What’s an ultrasound guided, fine needle aspiration?

It’s a mouthful, certainly. The doctors like to refer to this little procedure as a ‘FNA’, and it’s really simple. I’ve had a few in the past!

Sometimes, after a scan an abnormality can show up. For me, this has been where a lymph node looks slightly different to the picture they saw the last time. This can be perfectly normal, as lymph nodes are very busy and they change size and shape all the time. Or it can be down to cancer which had previously been dormant springing to life and starting to multiply.

As soon as any abnormalities are spotted, the medical boffins are keen to find out what’s going on – and this procedure gives them a really good idea.

There are three tools that are used to help them with the tests. But before we get to that, you’re going to have to take some of your clothes off. My tests are almost always in the groin area – so that means being naked from the waste down and wearing a gown over the top.

The procedure

First up, an ultrasound machine is used to locate the suspicious nodes. It’s a probe that is covered in a cold gel and pushed up against your skin to take pictures under the surface. The doctor (or radiologist) doing the work is watching the results on a screen as they work. Once they find what they’re looking for, they’ll take a couple of pictures. it’s completely painless, you’ll just be covered in a sticky gel.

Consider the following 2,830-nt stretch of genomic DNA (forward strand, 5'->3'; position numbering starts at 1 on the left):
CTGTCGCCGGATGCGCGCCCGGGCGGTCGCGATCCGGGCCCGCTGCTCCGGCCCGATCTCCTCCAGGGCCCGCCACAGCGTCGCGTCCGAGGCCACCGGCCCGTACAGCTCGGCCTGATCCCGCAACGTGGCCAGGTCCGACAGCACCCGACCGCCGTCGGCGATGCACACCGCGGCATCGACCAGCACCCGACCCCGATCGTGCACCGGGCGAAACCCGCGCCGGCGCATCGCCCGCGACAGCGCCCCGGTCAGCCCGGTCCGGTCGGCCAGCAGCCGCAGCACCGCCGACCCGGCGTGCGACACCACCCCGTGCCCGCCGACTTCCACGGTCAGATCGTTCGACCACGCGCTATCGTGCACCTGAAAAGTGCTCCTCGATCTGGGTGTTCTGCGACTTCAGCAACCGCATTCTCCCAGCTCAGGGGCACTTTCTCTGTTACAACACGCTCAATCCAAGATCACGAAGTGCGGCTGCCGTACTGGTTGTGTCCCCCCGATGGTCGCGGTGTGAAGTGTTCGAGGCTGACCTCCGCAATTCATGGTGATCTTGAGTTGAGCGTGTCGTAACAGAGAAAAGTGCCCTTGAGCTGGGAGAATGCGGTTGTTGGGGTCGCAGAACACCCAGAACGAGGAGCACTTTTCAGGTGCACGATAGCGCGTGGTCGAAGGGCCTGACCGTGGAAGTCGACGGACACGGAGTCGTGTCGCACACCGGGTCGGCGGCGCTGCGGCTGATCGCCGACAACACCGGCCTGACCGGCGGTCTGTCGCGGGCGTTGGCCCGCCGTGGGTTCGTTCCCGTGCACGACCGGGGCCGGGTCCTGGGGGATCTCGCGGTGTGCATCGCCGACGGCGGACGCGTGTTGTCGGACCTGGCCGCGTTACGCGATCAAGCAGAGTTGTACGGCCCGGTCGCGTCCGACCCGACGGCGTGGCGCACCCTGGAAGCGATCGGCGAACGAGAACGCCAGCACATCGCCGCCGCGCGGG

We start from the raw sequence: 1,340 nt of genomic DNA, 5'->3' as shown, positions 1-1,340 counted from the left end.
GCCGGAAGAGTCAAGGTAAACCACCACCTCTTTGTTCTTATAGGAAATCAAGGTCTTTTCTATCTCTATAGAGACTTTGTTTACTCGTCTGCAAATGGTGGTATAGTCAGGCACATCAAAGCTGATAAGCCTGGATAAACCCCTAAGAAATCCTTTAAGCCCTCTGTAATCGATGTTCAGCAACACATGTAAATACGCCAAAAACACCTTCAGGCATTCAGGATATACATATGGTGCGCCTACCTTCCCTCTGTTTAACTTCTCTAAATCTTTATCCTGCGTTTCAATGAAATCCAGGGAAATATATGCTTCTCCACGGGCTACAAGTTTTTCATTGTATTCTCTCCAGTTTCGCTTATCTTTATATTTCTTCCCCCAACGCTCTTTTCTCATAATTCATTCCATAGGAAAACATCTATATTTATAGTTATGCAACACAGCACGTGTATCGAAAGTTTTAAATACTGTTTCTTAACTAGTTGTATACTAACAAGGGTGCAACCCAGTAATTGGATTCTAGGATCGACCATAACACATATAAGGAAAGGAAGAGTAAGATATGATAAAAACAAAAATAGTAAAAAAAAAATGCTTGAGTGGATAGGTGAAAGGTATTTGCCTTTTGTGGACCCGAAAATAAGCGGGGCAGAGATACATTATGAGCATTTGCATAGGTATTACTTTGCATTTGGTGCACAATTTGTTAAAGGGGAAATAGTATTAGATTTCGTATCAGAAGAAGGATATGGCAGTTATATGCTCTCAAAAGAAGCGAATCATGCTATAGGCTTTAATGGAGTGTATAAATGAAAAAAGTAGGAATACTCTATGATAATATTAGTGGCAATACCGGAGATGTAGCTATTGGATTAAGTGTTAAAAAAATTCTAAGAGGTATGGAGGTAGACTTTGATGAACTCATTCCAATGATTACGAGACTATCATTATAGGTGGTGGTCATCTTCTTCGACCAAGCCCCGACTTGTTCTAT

Next up, the fine needle aspiration. Now typically, I have these without local anaesthetic – but it’s up to you. You’ll certainly be offered it.

Guided by the ultrasound, the radiologist will insert a needle through the skin and into the node in question. Then, using a syringe they will remove some of the fluid from the node and send it away for testing. Sometimes this will require a couple of passes, but it’s not a procedure that’s all that painful – it’s just uncomfortable.

If the radiologist spots something on the screen that looks a bit more suspicious, they’ll do a biopsy. This will definitely need anaesthetic. Someone gave me one without at St George’s last year and it was horrendous!

It’s a thicker needle/sharp thing, again inserted right into the node and designed to remove more matter to send away for testing.

Results take a few days to come back, and they’ll give the doctors leading your treatment the information needed to work out a treatment plan. It could be to do nothing, it could need monitoring or it could require surgery and further treatment.

Bottom line though, if you get an invite to have one – turn up. It’s important enough for them to be concerned about, so you should be too!